| 12-18-2020 03:52 PM PT
Photo by Maui Invitational
Stanford (3-2) opens the conference slate on Saturday playing host to Arizona (5-0) in Santa Cruz. The unusually early Pac-12 game was moved outside of the county due to strict Covid laws.
The Wildcats enter with a perfect record on the season against a slate of mid and low major programs. They have taken the last 20 from Stanford going back to 2009, but our computer model sees the Cardinal at long last ending the drought. We linked up with Ryan Kelapire, a writer and Editor in Chief of AZ Desert Swarm, to preview the Arizona roster and what he expects for this weekend's game.
It's really hard to tell, to be honest. Arizona has five new starters and 10 new players, and they haven't played a major-conference team yet. What you can say about this team, however, is that it plays hard, shares the ball, pushes the pace and isn't star-heavy like last year's team. Arizona has had seven different players score in double figures. Otherwise this team is a big question mark. It has shot the ball really well at times but also gone an entire game without making a 3. It has the athletes to be a stout defensive team, but also made a bunch of mental mistakes that almost led to a home loss vs. Eastern Washington. Nevada transfer Jordan Brown looks awesome in the post in some games, then completely disappears the next. Arizona fans are cautiously optimistic right now, but the Stanford game should tell us a lot more about where this team is right now. Coming into this season, it seems like most Arizona fans expected this to be a fringe NCAA Tournament team.
Like I said, this team really seems to enjoy playing together. Georgetown transfer point guard James Akinjo sets the tone on both ends. Brown has shown he can be a dominant interior scorer at times. Seattle U transfer Terrell Brown can pass, score and defend. Freshmen Dalen Terry and Bennedict Mathurin are athletic, versatile wings who bring a lot of different skills to the table. Lithuanian freshman Azuolas Tubelis is big, mobile and skilled around the basket. Then you have someone like Jemarl Baker, one of the three returning players, who has looked very comfortable playing off the ball this season. He's been lights out from 3 and was the Pac-12 Player of the Week last week. Sophomore Christian Koloko is still one of the best rebounders and shot blockers in the conference. So it's an interesting collection of talent and a fun group to watch but still very unproven.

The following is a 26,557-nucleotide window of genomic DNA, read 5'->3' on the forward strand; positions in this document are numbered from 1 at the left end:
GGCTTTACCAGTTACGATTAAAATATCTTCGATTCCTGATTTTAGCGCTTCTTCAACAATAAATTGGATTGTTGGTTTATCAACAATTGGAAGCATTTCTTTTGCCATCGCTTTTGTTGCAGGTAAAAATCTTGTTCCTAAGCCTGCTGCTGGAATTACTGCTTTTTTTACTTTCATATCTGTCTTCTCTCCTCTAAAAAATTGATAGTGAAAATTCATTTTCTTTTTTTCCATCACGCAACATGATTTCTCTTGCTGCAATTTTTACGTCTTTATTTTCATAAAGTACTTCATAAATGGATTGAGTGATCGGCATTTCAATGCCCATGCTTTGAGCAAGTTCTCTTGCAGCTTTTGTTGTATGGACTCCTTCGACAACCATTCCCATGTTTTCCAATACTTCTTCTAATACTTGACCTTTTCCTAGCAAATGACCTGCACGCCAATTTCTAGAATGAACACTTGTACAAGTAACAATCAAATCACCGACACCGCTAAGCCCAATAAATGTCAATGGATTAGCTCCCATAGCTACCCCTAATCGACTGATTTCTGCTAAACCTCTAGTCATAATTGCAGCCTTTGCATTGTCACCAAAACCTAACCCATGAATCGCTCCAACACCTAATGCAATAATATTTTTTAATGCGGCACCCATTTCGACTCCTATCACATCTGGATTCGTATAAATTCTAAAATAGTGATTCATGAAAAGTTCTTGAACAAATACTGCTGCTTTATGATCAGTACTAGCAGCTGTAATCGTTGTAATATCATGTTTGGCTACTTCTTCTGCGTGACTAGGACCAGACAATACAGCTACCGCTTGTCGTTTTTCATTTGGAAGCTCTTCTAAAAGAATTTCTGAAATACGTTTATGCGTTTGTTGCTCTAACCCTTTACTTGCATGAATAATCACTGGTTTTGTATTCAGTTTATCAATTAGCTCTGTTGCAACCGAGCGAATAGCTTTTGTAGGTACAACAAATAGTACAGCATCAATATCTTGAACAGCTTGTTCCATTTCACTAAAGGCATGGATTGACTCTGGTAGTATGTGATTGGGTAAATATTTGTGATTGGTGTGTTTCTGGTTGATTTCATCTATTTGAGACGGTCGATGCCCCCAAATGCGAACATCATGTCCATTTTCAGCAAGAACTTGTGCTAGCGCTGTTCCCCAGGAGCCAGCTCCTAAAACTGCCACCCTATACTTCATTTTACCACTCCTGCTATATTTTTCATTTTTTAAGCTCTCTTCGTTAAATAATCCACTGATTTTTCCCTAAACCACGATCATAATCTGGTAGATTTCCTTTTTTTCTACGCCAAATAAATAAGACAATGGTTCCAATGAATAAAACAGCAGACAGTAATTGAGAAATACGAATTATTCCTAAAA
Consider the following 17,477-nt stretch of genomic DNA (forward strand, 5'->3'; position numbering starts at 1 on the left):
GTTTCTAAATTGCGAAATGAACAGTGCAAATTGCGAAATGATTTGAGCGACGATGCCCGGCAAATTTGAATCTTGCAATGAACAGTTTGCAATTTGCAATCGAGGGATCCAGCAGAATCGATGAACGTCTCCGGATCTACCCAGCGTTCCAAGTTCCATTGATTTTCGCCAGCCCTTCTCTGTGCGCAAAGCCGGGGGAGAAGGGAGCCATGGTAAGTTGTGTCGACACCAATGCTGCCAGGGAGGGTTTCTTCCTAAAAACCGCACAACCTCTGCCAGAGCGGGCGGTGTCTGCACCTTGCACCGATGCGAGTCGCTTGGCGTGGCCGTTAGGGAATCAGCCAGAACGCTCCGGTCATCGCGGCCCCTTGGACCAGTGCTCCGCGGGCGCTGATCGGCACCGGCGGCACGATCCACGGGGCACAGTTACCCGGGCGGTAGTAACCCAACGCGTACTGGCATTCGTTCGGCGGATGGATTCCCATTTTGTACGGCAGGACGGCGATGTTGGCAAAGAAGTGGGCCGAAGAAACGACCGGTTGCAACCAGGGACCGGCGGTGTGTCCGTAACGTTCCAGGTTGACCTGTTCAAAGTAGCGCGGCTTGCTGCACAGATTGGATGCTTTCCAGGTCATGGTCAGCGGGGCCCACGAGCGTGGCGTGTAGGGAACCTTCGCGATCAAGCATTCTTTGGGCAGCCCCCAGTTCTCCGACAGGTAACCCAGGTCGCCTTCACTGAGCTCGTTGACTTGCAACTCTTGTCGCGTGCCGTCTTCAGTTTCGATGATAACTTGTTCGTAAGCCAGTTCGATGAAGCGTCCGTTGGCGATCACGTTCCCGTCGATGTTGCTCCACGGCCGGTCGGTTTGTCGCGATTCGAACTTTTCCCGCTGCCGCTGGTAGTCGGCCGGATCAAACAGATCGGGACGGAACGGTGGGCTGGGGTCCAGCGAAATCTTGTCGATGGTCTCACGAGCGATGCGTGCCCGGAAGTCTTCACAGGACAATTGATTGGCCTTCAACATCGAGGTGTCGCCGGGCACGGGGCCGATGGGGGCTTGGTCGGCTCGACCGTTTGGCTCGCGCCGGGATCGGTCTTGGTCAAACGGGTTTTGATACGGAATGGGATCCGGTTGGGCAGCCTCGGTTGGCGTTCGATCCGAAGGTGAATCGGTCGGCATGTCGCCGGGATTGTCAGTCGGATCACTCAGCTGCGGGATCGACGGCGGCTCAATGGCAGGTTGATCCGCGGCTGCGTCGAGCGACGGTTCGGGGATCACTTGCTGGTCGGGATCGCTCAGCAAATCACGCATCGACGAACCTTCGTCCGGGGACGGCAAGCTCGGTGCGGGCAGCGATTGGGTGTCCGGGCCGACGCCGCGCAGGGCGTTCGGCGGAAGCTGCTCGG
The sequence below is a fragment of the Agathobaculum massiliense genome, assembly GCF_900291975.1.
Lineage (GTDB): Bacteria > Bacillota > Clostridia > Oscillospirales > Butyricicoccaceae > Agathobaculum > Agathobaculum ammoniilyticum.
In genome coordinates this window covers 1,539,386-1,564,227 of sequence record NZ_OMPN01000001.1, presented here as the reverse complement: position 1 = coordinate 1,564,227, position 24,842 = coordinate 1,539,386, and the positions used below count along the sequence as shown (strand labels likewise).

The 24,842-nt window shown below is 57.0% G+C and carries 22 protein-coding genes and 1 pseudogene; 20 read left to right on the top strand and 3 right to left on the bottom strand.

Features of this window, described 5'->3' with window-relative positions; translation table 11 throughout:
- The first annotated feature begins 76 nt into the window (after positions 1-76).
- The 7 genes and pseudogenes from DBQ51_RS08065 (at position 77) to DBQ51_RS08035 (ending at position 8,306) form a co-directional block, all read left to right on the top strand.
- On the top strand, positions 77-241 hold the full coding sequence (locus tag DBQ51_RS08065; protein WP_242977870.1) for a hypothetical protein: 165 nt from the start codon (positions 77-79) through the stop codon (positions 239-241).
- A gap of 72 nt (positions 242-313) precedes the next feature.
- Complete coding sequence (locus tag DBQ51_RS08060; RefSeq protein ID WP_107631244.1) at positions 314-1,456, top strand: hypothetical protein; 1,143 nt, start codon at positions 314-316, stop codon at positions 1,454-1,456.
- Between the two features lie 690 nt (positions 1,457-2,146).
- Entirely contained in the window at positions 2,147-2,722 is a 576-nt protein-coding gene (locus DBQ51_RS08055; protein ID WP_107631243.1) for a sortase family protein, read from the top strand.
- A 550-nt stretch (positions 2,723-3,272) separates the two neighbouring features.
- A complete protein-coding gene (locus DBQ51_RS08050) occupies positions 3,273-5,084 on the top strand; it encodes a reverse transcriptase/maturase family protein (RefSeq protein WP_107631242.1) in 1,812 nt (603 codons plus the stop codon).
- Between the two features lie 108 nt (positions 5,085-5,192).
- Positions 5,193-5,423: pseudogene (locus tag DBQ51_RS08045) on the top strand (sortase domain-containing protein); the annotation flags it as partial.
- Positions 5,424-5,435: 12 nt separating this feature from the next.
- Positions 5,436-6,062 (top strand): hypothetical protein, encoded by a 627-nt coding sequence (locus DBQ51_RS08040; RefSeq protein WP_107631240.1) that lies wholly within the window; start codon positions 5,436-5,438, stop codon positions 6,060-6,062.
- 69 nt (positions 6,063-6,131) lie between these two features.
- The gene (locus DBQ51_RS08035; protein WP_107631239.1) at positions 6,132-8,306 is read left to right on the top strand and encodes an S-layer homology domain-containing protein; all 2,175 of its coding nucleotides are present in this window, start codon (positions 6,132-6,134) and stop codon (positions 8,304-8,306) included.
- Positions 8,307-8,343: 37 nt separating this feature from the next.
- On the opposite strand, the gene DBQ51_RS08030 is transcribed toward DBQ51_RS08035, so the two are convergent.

It feels like his tenure will be coming to an end in the next year or two. Not just because of the Level I violations that his program has been accused of, but also because his teams have been underachieving lately. Arizona has not won an NCAA Tournament game since 2016-17. That is a crazy stat for a program that brings in star-studded recruiting classes annually. Sure, last year's team didn't get a chance to play in the tournament because of COVID-19, but it wasn't playing that well when the season got cancelled. At least not as well as a team with three NBA Draft picks should have. Burned by one-and-dones, Miller has started to place more of an emphasis on recruiting 4-star kids that will stick around for at least a couple of years and it could wind up being what saves his job. This current mix of players, while devoid of any clearcut NBA draft picks, has been refreshing to watch. Now we'll see if it can win.
The Wildcats almost always play man-to-man for 40 minutes, so they will probably throw a bunch of different types of defenders at da Silva and see what sticks. They have long, traditional bigs like Koloko and Brown as well as more mobile guys like Tubelis and Ira Lee. They could even try putting one of their quick wings on him if he's too tough to guard off the dribble. Stanford has struggled from 3 this season, so I'm sure there will be a big emphasis on helping on da Silva's drives and post ups and making someone else beat them.
It controlled the paint. Unlike Stanford, Arizona starts two traditional back-to-the-basket big men in Koloko and Brown. If that's your plan against a team that starts two forwards in the frontcourt like Stanford, you better be able to win the rebounding battle and convert your opportunities at the rim. The Wildcats are one of the best rebounding teams in the country but their interior offense comes and goes. A good example—they outrebounded UTEP by 21 but only turned 18 offensive rebounds into 11 second-chance points. Arizona isn't good enough of a shooting team (or at least that we know of right now) to be inefficient inside the 3-point line and survive against a tough defensive team.
Stanford was able to limit the transition game. Loaded with athletes and ball handlers, Arizona is playing at its fastest pace ever under Miller and that has led to a lot of good looks in transition. Slow the Wildcats down and make them execute in the halfcourt and it's a different story. Especially Stanford since the Cardinal have been terrific on defense the last two seasons. I'm not sure Arizona is far enough along to consistently create quality looks against a stingy defense.
Sean Miller has never lost to Stanford, so it's hard for me to pick the Cardinal even though they are clearly the more battle-tested team. That Stanford doesn't have a home crowd and isn't even playing in its own building will certainly help this inexperienced UA team. It would have been interesting to see how it would have fared in a true road environment.
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